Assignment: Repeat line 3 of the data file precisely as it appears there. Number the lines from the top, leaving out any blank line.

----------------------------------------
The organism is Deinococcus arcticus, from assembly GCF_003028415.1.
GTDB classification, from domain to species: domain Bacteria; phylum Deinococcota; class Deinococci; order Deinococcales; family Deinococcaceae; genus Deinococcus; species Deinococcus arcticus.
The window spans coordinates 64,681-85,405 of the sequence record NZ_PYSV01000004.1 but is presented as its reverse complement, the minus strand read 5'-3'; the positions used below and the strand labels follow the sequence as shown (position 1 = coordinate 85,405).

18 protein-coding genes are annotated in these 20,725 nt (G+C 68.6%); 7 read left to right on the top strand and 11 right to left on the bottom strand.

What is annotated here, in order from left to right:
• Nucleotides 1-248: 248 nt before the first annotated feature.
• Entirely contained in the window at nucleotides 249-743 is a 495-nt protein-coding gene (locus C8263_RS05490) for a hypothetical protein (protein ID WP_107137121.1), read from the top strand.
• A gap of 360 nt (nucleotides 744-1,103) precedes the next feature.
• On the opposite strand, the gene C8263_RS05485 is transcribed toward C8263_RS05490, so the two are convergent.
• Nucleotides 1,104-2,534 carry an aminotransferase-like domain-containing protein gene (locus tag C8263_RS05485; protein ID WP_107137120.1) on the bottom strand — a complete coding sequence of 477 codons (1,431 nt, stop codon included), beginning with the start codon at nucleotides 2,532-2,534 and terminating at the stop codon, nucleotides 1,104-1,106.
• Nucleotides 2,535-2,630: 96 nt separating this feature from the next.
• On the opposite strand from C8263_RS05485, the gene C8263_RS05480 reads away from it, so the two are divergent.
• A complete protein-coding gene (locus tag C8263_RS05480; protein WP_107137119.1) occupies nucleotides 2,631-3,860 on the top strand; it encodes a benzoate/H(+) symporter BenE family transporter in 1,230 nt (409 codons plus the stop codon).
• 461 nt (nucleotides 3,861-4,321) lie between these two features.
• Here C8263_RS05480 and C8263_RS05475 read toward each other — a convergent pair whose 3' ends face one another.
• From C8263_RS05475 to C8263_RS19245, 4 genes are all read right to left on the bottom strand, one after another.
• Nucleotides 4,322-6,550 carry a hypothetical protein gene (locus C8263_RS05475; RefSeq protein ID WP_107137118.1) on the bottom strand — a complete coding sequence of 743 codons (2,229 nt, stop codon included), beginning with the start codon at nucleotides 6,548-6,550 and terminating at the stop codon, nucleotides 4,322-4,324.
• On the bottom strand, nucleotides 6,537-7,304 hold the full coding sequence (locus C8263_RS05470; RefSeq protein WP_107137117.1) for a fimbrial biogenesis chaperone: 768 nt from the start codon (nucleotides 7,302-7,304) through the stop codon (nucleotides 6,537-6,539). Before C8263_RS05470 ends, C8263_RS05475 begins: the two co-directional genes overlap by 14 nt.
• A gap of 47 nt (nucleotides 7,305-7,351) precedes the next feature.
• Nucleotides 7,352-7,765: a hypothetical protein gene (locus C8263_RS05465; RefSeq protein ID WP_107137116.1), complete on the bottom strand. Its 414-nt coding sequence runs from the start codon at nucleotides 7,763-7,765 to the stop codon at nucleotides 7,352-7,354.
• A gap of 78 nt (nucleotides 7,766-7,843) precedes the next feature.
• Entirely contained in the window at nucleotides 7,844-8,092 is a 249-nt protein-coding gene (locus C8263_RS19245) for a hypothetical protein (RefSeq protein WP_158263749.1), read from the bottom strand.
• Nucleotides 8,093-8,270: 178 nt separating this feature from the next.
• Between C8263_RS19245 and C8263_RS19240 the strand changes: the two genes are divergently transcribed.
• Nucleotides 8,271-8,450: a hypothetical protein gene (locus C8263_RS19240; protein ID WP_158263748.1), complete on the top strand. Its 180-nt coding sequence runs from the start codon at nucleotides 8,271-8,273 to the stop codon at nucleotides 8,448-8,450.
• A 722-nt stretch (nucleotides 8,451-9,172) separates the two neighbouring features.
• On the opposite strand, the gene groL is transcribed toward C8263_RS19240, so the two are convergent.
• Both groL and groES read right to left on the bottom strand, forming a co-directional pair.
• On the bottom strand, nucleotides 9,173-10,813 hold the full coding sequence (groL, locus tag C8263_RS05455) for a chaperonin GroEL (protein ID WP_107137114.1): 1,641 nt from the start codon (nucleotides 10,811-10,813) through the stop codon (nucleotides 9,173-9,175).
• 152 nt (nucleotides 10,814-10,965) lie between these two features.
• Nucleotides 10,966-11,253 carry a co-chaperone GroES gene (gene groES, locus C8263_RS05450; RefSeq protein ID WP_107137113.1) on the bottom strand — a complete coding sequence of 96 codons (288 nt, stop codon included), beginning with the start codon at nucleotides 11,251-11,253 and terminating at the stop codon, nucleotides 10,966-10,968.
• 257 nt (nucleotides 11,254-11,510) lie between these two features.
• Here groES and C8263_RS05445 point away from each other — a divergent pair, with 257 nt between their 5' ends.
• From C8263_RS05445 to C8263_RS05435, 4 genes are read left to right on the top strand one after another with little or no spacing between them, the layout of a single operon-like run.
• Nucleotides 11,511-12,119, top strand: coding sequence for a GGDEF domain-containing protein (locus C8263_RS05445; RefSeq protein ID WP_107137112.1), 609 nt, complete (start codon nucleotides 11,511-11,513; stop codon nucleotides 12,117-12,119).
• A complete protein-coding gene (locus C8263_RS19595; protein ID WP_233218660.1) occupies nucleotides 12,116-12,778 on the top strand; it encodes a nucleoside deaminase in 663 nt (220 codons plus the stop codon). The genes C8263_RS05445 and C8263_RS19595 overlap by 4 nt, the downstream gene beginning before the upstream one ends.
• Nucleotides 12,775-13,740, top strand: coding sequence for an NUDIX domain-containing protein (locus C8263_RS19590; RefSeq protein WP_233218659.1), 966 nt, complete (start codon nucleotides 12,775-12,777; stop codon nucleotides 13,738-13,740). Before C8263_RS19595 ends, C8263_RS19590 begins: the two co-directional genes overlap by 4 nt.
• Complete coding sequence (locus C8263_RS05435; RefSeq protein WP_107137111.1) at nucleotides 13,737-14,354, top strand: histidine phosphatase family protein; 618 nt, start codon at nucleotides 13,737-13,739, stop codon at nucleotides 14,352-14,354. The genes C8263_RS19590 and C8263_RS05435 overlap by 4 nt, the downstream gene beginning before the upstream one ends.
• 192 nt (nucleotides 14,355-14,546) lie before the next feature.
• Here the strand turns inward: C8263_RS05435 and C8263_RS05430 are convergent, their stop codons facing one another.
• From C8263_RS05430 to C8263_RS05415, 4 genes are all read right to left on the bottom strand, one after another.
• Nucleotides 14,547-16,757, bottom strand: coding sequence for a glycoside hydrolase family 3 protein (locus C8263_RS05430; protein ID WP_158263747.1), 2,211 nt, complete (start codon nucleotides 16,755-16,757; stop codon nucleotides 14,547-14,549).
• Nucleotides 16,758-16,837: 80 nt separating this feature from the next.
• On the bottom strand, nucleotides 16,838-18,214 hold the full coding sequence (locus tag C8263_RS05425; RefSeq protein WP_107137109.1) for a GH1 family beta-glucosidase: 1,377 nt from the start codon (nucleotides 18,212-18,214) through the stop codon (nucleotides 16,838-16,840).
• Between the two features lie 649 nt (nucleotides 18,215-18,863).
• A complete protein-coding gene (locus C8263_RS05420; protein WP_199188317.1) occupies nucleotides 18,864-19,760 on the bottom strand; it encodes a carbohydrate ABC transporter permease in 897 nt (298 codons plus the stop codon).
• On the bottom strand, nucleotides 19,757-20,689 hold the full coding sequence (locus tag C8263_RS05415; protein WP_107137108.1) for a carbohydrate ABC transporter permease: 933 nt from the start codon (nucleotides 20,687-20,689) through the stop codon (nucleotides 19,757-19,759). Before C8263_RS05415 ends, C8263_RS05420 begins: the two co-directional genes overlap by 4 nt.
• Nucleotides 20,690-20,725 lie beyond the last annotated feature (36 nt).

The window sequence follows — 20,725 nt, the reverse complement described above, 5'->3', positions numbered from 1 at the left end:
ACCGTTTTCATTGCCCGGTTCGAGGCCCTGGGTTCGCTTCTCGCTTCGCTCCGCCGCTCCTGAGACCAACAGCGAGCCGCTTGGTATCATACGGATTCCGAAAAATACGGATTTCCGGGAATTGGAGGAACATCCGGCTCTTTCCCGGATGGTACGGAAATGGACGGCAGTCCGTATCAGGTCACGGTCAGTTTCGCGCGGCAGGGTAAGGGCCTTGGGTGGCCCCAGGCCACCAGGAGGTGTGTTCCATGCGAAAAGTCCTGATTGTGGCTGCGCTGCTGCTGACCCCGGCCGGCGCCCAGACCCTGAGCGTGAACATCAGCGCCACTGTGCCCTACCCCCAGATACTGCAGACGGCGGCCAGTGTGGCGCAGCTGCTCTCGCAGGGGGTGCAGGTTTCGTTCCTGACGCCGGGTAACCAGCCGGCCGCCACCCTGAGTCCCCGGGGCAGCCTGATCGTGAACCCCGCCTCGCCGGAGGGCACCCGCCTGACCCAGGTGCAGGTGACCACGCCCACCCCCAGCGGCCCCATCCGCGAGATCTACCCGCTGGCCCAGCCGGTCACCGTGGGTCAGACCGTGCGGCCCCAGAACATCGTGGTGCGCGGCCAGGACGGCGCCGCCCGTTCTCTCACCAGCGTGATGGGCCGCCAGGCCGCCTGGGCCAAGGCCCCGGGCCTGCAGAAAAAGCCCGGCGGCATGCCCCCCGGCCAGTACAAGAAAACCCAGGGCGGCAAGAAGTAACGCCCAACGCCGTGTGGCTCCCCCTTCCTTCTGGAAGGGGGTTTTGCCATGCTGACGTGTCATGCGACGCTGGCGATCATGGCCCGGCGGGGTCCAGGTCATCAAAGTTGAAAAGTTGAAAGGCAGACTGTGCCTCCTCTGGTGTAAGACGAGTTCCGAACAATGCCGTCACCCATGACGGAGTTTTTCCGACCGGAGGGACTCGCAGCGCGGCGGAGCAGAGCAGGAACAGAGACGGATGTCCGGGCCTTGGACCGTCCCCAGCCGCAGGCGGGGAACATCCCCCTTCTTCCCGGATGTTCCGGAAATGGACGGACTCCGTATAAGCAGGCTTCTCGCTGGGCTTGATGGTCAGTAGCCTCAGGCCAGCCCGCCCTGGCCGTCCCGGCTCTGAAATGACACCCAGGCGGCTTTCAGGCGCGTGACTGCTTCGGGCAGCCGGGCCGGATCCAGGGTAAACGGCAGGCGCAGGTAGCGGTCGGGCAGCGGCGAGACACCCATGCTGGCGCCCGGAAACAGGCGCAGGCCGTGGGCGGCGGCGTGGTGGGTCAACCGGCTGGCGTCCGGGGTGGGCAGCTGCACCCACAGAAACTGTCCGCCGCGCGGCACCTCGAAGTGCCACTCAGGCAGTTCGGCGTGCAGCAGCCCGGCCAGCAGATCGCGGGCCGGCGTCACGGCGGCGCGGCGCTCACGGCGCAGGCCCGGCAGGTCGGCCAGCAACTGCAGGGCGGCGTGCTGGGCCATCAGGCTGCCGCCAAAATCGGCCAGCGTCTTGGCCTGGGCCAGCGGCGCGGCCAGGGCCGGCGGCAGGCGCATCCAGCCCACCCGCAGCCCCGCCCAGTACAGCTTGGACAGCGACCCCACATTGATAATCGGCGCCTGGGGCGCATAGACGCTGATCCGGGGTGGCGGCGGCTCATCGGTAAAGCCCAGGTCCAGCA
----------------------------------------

The window spans coordinates 64,681-85,405 of the sequence record NZ_PYSV01000004.1 but is presented as its reverse complement, the minus strand read 5'-3'; the positions used below and the strand labels follow the sequence as shown (position 1 = coordinate 85,405).